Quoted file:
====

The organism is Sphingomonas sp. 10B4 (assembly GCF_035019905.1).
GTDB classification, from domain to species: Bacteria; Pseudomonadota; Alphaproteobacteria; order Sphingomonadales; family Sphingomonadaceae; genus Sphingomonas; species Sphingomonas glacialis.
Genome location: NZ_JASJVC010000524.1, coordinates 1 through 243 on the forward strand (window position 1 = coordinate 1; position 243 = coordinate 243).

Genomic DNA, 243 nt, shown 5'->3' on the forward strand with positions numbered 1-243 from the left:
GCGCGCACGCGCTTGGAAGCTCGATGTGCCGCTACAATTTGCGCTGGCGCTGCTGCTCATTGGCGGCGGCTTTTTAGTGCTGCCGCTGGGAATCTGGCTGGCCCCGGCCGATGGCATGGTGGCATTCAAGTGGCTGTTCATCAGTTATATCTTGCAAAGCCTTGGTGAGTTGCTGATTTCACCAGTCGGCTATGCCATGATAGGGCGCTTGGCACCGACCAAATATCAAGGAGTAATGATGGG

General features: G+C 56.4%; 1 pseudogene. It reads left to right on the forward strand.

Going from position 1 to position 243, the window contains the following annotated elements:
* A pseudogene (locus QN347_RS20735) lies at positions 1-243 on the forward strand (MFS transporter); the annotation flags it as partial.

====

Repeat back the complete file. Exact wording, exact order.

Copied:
The organism is Sphingomonas sp. 10B4 (assembly GCF_035019905.1).
GTDB classification, from domain to species: Bacteria; Pseudomonadota; Alphaproteobacteria; order Sphingomonadales; family Sphingomonadaceae; genus Sphingomonas; species Sphingomonas glacialis.
Genome location: NZ_JASJVC010000524.1, coordinates 1 through 243 on the forward strand (window position 1 = coordinate 1; position 243 = coordinate 243).

Genomic DNA, 243 nt, shown 5'->3' on the forward strand with positions numbered 1-243 from the left:
GCGCGCACGCGCTTGGAAGCTCGATGTGCCGCTACAATTTGCGCTGGCGCTGCTGCTCATTGGCGGCGGCTTTTTAGTGCTGCCGCTGGGAATCTGGCTGGCCCCGGCCGATGGCATGGTGGCATTCAAGTGGCTGTTCATCAGTTATATCTTGCAAAGCCTTGGTGAGTTGCTGATTTCACCAGTCGGCTATGCCATGATAGGGCGCTTGGCACCGACCAAATATCAAGGAGTAATGATGGG

General features: G+C 56.4%; 1 pseudogene. It reads left to right on the forward strand.

Going from position 1 to position 243, the window contains the following annotated elements:
* A pseudogene (locus QN347_RS20735) lies at positions 1-243 on the forward strand (MFS transporter); the annotation flags it as partial.